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How to Root Android using Magisk 14.5 Beta Update

Root Android using Magisk 14.5 Beta Update - Featured Image

The latest Magisk Beta is now available for download. Check out the new features and follow this guide to root Android using Magisk 14.5 Beta update.


Magisk is very popular among the Android developers and customization community. It has gained its popularity due to its ability to modify your Android device systemlessly. That is, without touching the /system partition. A majority of Android power users now use the Magisk root, because it offers several more features like Magisk Hide, to hide root from apps like Android Pay and Pokemon Go. Today, we will be talking about the new update that the mod has received and instruct you on how you can root Android devices using Magisk 14.5 Beta update.

Root Android using Magisk 14.5 Beta Update

Magisk 14.5 Beta Update – New Features and Changes

Yesterday, Magisk’s creator and lead dev – topjohnwu released a new beta update for the users. According to the official changelog, the major highlights include support for Xiaomi Mi A1, Pixel 2 (and XL), and also major improvements in how Magisk Hide feature works. The update also incorporates the use of Dynamic Initramfs setup, across all the supported devices.

The official changelog for Magisk 14.5 Beta update, as stated on the source is as follows:

  • [Daemon] Moved internal path to /sbin/.core, new image mount point is /sbin/.core/img
  • [MagiskSU] Support switching package name, used when Magisk Manager is hidden
  • [MagiskHide] Add temporary /magisk removal
  • [MagiskHide] All changes above contributes to hiding from nasty apps like FGO and several banking apps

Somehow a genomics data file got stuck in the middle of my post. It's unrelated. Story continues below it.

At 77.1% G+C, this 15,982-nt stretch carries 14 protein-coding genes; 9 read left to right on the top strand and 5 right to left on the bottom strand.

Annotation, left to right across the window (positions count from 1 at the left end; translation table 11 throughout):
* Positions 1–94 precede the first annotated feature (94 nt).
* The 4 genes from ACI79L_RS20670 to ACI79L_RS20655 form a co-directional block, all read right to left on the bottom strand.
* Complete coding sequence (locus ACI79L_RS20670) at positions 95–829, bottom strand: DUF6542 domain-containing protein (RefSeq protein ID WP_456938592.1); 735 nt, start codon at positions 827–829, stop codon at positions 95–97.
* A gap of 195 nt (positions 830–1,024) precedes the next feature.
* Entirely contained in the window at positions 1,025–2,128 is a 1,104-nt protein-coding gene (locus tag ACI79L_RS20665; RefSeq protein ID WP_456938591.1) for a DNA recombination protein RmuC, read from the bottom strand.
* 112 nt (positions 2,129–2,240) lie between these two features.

• [Magiskinit] Fix bootloop issues on several devicesv14.5 (1455)
  • [Magiskinit] Use magiskinit for all devices (dynamic Initramfs)
    – [Magiskinit] Fix Xiaomi A1 support
  • [Magiskinit] Add Pixel 2 (XL) support
  • [Magiskboot] Add support to remove avb-verity in dtbo.img
  • [Magiskboot] Fix typo in handling MTK boot image headers
  • [script] Along with updates in Magisk Manager, add support to sign boot images (AVB 1.0)
  • [script] Add dtbo.img backup and restore support
  • [misc] Many small adjustments to properly support old platforms like Android 5.0
  • [misc] Build binaries with NDK r10e, should get rid of the nasty linker warning when executing magisk

Though the update is labeled as Beta, it still proves to be a significant turning point for newer devices like the original Pixel, Pixel 2, and Mi A1.

Now, let’s talk about how you can root Android using the Magisk 14.5 Beta update.


Instructions to Root Android using Magisk 14.5 Beta Update

We will be covering up two different methods to install Magisk 14.5 Beta update. Method 1 is for those who already have TWRP recovery installed on their devices. For users who want to install Magisk without TWRP, can follow method 2.

Method 1: Flash Using TWRP Recovery

  1. Download the Magisk 15.4 Flashable ZIP file:
  2. Connect your device to the PC via the USB cable.
  3. Copy the downloaded zip to the internal storage and remember the location where you copied it.
  4. Disconnect your Android device.